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Watford General Hospital Requires improvement

We are carrying out checks at Watford General Hospital. We will publish a report when our check is complete.

Inspection Summary


Overall summary & rating

Requires improvement

Updated 10 January 2018

West Hertfordshire Hospitals NHS Trust provides acute healthcare services to a core catchment population of approximately half a million people living in west Hertfordshire and the surrounding area. The trust also provides a range of more specialist services to a wider population, serving residents of North London, Bedfordshire, Buckinghamshire and East Hertfordshire.

Part of the inspection was announced taking place from 30 August 2017 to 1 September 2017 during which time Watford Hospital, St Alban’s Hospital and Hemel Hempstead Hospital were all inspected. We carried out the unannounced inspection on the 12 September 2017.

This was the third comprehensive inspection of the trust. The trust was rated as inadequate overall and was placed into special measures in September 2015. The last inspection took place in September 2016, where the trust and was rated requires improvement overall. It remained in special measures.

Urgent and emergency care services was rated inadequate during our last inspection in September 2016. Medical care, surgery, services for children and young people and outpatients and diagnostics were rated as requires improvement in 2016.Critical care, maternity and gynaecology and end of life care were rated as good.

At this inspection we rated Watford General Hospital as requires improvement overall.

During this inspection, medical care and surgery were rated as requires improvement. Critical care, maternity and gynaecology, services for children and young people, end of life care and outpatients and diagnostics have been rated as good. This means all these services, except medical care and surgery, have improved and provide a better service to their patients. However, emergency services were rated inadequate.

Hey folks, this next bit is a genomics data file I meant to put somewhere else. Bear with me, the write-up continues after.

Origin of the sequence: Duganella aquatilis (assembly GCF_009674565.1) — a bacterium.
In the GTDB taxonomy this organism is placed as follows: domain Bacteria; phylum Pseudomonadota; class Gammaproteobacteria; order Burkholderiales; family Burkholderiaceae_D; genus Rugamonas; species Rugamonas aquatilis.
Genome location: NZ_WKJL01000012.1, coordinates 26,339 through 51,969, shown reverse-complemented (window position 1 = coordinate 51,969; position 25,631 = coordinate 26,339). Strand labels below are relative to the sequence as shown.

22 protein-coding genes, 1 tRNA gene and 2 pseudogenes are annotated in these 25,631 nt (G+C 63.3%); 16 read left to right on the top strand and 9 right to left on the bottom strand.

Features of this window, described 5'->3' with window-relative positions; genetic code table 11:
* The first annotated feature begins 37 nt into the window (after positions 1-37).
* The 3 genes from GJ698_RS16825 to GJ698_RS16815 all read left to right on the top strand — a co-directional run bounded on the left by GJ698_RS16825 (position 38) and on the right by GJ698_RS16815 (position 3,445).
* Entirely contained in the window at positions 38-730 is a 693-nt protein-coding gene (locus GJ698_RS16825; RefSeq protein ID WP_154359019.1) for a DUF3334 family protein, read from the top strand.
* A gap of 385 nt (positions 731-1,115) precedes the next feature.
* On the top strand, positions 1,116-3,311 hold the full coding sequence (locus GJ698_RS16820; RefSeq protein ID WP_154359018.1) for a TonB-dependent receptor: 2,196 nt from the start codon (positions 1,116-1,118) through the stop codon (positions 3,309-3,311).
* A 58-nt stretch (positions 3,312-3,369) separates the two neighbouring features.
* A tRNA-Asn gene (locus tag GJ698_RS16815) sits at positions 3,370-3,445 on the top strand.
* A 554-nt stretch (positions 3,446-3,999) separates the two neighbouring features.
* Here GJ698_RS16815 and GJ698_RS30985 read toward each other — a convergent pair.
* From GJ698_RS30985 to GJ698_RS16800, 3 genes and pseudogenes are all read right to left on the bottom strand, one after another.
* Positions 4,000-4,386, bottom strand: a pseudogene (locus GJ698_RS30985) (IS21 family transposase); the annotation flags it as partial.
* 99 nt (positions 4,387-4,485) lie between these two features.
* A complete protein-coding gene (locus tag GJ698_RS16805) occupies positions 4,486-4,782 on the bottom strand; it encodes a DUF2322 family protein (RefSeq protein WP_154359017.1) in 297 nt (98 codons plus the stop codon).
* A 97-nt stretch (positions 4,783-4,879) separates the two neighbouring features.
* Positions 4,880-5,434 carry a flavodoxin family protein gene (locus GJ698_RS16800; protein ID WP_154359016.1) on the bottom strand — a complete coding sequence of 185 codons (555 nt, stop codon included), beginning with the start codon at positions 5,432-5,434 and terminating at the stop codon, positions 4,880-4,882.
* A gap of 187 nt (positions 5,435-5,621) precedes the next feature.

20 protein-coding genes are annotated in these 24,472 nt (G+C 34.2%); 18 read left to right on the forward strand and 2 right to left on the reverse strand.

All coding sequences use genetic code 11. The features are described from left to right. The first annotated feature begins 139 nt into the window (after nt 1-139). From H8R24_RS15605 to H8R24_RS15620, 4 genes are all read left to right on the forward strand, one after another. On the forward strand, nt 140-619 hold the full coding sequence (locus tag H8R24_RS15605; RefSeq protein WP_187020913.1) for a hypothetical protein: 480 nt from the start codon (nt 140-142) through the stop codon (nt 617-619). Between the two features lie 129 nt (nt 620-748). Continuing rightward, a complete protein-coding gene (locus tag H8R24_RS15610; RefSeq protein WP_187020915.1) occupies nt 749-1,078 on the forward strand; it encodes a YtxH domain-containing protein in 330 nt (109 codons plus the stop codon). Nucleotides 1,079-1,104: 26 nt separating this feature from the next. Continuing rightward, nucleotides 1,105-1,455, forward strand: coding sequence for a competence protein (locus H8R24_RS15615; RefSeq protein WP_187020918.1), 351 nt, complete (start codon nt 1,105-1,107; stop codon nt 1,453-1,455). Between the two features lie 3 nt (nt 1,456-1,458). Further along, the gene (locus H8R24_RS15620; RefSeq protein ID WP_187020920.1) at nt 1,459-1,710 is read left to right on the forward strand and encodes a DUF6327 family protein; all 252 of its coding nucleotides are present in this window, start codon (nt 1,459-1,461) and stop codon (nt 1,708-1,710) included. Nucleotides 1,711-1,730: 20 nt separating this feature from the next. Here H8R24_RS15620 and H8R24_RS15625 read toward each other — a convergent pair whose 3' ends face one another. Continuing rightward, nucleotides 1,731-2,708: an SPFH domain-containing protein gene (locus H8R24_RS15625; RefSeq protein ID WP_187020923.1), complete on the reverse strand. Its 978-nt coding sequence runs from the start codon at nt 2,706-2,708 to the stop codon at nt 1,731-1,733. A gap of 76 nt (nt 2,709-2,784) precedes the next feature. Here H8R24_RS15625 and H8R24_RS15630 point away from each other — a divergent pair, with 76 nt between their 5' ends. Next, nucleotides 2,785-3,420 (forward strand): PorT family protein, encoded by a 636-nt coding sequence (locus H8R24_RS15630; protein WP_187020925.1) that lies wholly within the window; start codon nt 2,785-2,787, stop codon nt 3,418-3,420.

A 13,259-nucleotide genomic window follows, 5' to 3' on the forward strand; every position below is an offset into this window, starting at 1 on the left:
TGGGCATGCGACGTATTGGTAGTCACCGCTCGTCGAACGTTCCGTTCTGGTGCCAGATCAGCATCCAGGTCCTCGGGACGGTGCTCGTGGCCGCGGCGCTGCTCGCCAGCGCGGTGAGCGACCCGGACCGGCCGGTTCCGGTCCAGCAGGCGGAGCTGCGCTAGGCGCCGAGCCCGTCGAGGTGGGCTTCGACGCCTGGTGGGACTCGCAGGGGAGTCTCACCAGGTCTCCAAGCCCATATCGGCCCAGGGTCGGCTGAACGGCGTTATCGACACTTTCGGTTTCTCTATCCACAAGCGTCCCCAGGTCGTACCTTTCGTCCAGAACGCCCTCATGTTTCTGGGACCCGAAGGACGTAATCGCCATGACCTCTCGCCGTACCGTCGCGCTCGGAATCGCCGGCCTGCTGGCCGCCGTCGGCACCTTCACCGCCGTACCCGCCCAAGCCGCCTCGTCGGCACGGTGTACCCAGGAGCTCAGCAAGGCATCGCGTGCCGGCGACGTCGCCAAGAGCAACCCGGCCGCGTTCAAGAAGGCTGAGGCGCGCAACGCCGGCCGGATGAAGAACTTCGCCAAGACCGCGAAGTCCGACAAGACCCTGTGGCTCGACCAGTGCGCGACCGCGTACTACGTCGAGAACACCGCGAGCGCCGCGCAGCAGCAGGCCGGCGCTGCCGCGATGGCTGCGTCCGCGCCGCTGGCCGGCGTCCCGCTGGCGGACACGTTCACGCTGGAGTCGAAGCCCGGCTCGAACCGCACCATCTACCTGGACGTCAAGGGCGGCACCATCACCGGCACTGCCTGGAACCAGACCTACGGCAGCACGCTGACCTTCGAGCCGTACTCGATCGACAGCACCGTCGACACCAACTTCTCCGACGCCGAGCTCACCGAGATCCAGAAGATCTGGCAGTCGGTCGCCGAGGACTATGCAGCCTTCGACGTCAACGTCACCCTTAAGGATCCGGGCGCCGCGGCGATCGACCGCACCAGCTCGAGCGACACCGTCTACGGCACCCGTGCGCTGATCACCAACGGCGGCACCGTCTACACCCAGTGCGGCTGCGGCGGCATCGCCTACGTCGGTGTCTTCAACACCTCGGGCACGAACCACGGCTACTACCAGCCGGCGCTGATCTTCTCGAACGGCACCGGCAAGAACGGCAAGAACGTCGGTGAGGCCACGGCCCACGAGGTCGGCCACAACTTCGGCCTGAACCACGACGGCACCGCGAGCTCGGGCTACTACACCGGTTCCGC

We saw several areas of outstanding practice throughout Watford General Hospital. For example:

  • There were a number of outstanding innovations in the children’s emergency department to support the needs of parents, children and younger people. This included support from voluntary groups charities and volunteers to tackle important issues such as mental health and suicide awareness.
  • The set up and design of the children’s emergency department as an environment to children was outstanding as it enabled the service to undertake interventions on children quickly. The design and space for a district general hospital was unique and was modelled on the set up of the tertiary children’s units.
  • We observed outstanding care interactions provided by staff to children in the emergency department and in the children’s observation bay.
  • The pathways of care in the children’s emergency department, their effective use within the department on patients was outstanding.